Long Island communities concerned about next big storm

Across Nassau and Suffolk counties, Superstorm Sandy destroyed homes, submerged roads and wiped beaches out altogether.  

While the Town of Southampton was spared some of the devastation compared to other coastal communities, small storms, even seven years later are a reminder of how vulnerable the area really is. 

Southampton Town Supervisor Jay Schneiderman took these photos of dune damage from recent coastal activity. Businesses along this stretch of Dune Road in Hampton Bays are protected by this one berm that has already been rebuilt several times. 

“We're trying to locate the County dredge here and pump about 90,000 cubic yards of sand onto the beach,” Schneiderman said. “We’re also hoping for the federal government to step in and bring a much larger ocean-based dredge in to move about 800,000 cubic yards of material.”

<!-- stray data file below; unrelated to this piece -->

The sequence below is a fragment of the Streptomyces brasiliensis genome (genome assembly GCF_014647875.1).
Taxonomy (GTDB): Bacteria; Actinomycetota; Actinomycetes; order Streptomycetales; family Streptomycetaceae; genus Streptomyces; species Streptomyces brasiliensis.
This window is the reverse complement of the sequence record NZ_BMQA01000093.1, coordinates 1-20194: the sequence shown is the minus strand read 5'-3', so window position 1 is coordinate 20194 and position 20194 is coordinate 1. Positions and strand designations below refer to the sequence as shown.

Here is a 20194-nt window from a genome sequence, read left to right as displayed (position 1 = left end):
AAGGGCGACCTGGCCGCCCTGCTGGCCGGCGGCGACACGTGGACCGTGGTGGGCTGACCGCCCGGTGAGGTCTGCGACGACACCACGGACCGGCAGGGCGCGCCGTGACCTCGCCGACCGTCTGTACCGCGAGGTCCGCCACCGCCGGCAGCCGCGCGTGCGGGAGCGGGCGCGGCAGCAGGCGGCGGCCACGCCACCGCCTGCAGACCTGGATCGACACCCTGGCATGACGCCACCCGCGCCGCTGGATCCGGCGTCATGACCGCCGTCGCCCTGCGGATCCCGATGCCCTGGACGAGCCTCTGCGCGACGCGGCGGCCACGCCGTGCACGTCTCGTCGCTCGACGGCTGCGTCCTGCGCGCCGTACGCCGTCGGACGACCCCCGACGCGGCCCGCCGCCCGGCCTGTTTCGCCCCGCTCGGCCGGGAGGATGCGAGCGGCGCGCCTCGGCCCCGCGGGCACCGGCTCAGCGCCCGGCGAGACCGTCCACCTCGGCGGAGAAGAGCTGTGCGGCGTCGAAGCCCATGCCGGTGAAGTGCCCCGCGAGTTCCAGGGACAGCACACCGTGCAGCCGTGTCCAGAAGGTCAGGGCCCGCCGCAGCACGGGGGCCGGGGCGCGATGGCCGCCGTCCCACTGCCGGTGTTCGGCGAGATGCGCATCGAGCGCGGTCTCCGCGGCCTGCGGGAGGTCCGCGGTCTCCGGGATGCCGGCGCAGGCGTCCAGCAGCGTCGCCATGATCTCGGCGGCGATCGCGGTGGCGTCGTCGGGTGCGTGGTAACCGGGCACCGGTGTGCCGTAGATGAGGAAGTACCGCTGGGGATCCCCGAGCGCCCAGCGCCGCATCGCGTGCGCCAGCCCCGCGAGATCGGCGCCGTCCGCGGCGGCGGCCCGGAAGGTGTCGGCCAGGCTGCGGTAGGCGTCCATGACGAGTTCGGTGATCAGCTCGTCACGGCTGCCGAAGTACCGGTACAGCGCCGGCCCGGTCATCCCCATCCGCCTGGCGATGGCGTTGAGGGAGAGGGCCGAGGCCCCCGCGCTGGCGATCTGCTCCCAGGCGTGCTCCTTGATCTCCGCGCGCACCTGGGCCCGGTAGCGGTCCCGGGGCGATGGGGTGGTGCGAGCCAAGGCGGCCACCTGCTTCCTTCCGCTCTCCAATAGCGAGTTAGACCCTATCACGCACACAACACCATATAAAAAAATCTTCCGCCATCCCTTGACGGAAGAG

According to officials, a tropical storm or low-end hurricane hits our area every 20-25 years. The last one was Gloria in 1985.

“One of the things we know is that sea level has been slowly rising over the last 100 years,” said Nelson Vaz with the National Weather Service in Upton, New York. We had about a one-foot rise in sea level. Looking at the warming planet - it will continue if not accelerate.

Farther east in Montauk, officials have even considered moving its downtown inland. One thing is for certain - in the event of another storm, the National Weather Service has improved its technology to better predict and depict weather events.

“With a better science and better communication we can help emergency management and decision-makers make property and lifesaving decisions,” Vaz said.

Learning from the past to improve in the future.